Coming out at night
Spektre aren’t just DJs – they’re also famous for their live act, which has entertained crowds around the world. Recently, though, the live show has been put on ice while the lads develop something new. We sat Paul down to find out what they’re cooking up. Computer Music: Tell us about the first version of Spektre Live. How was it different from your regular DJ set, and how come you decided to update it? Paul Maddox: “The original incarnation of it was basically a kind of hybrid DJ and live set. What would happen is, we’d have two laptops, one running Traktor with our tracks and sometimes some other people’s as well… and then I had another laptop with Ableton Live, so I could add extra loops and bits of different tracks on the fly.
“We went with various controllers over the years, including a Novation SL for a bit, an Akai Pro APC40 for a bit… but keeping everything in sync was always the big bugbear. We had a box from a company called Innnerclock Systems which did a pretty good job – you fed it an audio signal into a special plugin, and it sent out a really tight MIDI clock signal. It worked most of the time – a lot better than doing it manually – but it was still never quite there.”
: So how will the new live show work, in a technical sense? PM: “It’s an evolution of the old idea really, but there are bigger possibilities brought in by Ableton Link – you can take something like Traktor… or two copies of Ableton, and keep them properly in sync. At the moment, we’re still at the R&D stage, and what we’re looking at now is using Traktor and Live, but with Traktor’s Stems feature – so it’s going to be all our own material.
“We’ll split all our tracks down into the Stems format so we can mix the backing part… almost as you would a DJ set. But you can drop specific parts out or in, like the drums or the high percussion. Then we’ll have another laptop running Live with Push 2 attached to it, and we’d basically use that as a big drum machine, using Push 2’s step sequencer and the Drum Racks as a kind of super-deluxe 909, with lots of effects and things like that.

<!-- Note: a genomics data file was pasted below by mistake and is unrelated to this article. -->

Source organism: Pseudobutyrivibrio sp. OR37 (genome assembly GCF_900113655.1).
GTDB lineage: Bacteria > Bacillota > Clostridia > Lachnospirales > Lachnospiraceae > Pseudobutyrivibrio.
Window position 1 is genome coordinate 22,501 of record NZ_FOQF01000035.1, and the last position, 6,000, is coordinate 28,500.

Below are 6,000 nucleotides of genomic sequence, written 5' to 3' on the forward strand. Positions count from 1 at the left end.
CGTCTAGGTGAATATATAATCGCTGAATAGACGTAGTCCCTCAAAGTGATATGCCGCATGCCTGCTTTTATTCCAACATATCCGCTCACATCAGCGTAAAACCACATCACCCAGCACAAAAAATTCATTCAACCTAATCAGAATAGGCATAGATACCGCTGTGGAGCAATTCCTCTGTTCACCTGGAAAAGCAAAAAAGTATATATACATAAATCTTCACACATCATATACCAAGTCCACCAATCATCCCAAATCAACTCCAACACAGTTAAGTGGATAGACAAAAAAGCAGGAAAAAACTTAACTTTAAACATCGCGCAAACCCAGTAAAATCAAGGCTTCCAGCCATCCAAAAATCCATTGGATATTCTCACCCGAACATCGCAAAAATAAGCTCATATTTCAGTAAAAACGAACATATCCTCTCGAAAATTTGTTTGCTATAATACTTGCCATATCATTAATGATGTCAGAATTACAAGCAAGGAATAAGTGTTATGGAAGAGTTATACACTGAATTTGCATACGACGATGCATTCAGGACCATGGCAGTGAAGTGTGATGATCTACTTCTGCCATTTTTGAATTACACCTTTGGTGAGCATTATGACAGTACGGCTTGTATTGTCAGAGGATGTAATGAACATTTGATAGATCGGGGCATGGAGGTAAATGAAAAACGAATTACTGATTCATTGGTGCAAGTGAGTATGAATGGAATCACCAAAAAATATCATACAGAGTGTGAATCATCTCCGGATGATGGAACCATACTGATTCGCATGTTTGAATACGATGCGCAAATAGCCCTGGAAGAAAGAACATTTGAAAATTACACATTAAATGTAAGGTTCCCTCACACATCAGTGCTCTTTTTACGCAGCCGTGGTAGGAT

“I think the plan is for Rich to be on the Traktor laptop, and I’ll be on the Ableton laptop so we could play a track almost as it was originally… but with different effects. We could, say, loop just the bottom end and have me doing a 909 jam on Push, and then we can bring the rest of the track back in. I’ll tell you if it works in a couple of months!”
: It’s been out for over a year now… so after all that time, how do you think the response to NI’s new Stems format has been? PM: “From a DJ’s point of view, it’s been fairly lukewarm to be honest. I’ve not seen many people using them, or talking about them in terms of a ‘normal’ DJ set.
“Until you can get almost all music in that format, I don’t think it’s really going to be that appealing, because you’re going to have to do the Stems thing only on certain tracks, and that’s kind of limiting for a DJ. To me, it doesn’t massively appeal, but being able to make our own Stems files is definitely going to be quite a useful feature for our new live setup.”
: It’s hard to sell regular digital files, let alone Stems versions. PM: “I’d be interested to know what the numbers are like, to be honest! Personally, I can’t ever see it taking off to the point of it being ‘the norm’, but I hope it does because it’s a really cool format and it’s a cool idea. I think there’s probably some element of the producers not wanting to give the parts away, because if you’ve got vocals on a track, you’re effectively making the acapella available… and as we know, when acapellas are available, people rip them off!”
“The plan is for Rich to be on the Traktor laptop, and I’ll be on the Ableton laptop”
Indeed! Should all go to plan, the new and improved Spektre Live will be returning this summer and demolishing the dancefloor at a club or festival near you.
The two computers running Ableton Live are synced and stream audio via Ableton Link